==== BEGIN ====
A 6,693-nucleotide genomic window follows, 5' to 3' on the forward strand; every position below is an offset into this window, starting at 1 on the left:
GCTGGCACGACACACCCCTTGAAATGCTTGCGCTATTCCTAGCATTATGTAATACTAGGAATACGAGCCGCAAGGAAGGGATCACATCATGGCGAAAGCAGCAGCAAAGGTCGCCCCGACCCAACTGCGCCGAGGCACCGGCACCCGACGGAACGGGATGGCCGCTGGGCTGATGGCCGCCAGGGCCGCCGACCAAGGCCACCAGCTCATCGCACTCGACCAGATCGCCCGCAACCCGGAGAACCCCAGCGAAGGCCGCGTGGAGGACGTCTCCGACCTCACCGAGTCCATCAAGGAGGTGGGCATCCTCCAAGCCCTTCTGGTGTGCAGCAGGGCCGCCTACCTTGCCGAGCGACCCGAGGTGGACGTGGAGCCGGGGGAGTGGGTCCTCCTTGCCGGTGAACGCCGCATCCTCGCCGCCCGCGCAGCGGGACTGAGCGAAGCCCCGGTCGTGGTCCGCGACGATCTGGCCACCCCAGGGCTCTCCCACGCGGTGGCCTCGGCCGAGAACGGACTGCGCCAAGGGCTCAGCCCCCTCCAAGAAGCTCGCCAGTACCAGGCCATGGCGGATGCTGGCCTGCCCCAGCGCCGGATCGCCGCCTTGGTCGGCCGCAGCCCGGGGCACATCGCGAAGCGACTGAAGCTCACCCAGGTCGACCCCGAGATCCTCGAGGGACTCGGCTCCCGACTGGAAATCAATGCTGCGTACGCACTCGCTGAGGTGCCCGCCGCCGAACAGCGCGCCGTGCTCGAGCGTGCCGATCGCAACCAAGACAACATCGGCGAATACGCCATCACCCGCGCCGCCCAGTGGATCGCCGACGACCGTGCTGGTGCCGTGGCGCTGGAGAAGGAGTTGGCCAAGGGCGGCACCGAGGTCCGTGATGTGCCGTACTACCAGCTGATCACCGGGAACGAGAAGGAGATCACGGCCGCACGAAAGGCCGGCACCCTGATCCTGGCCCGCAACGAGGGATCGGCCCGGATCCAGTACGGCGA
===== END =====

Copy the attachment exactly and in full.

A 6,693-nucleotide genomic window follows, 5' to 3' on the forward strand; every position below is an offset into this window, starting at 1 on the left:
GCTGGCACGACACACCCCTTGAAATGCTTGCGCTATTCCTAGCATTATGTAATACTAGGAATACGAGCCGCAAGGAAGGGATCACATCATGGCGAAAGCAGCAGCAAAGGTCGCCCCGACCCAACTGCGCCGAGGCACCGGCACCCGACGGAACGGGATGGCCGCTGGGCTGATGGCCGCCAGGGCCGCCGACCAAGGCCACCAGCTCATCGCACTCGACCAGATCGCCCGCAACCCGGAGAACCCCAGCGAAGGCCGCGTGGAGGACGTCTCCGACCTCACCGAGTCCATCAAGGAGGTGGGCATCCTCCAAGCCCTTCTGGTGTGCAGCAGGGCCGCCTACCTTGCCGAGCGACCCGAGGTGGACGTGGAGCCGGGGGAGTGGGTCCTCCTTGCCGGTGAACGCCGCATCCTCGCCGCCCGCGCAGCGGGACTGAGCGAAGCCCCGGTCGTGGTCCGCGACGATCTGGCCACCCCAGGGCTCTCCCACGCGGTGGCCTCGGCCGAGAACGGACTGCGCCAAGGGCTCAGCCCCCTCCAAGAAGCTCGCCAGTACCAGGCCATGGCGGATGCTGGCCTGCCCCAGCGCCGGATCGCCGCCTTGGTCGGCCGCAGCCCGGGGCACATCGCGAAGCGACTGAAGCTCACCCAGGTCGACCCCGAGATCCTCGAGGGACTCGGCTCCCGACTGGAAATCAATGCTGCGTACGCACTCGCTGAGGTGCCCGCCGCCGAACAGCGCGCCGTGCTCGAGCGTGCCGATCGCAACCAAGACAACATCGGCGAATACGCCATCACCCGCGCCGCCCAGTGGATCGCCGACGACCGTGCTGGTGCCGTGGCGCTGGAGAAGGAGTTGGCCAAGGGCGGCACCGAGGTCCGTGATGTGCCGTACTACCAGCTGATCACCGGGAACGAGAAGGAGATCACGGCCGCACGAAAGGCCGGCACCCTGATCCTGGCCCGCAACGAGGGATCGGCCCGGATCCAGTACGGCGA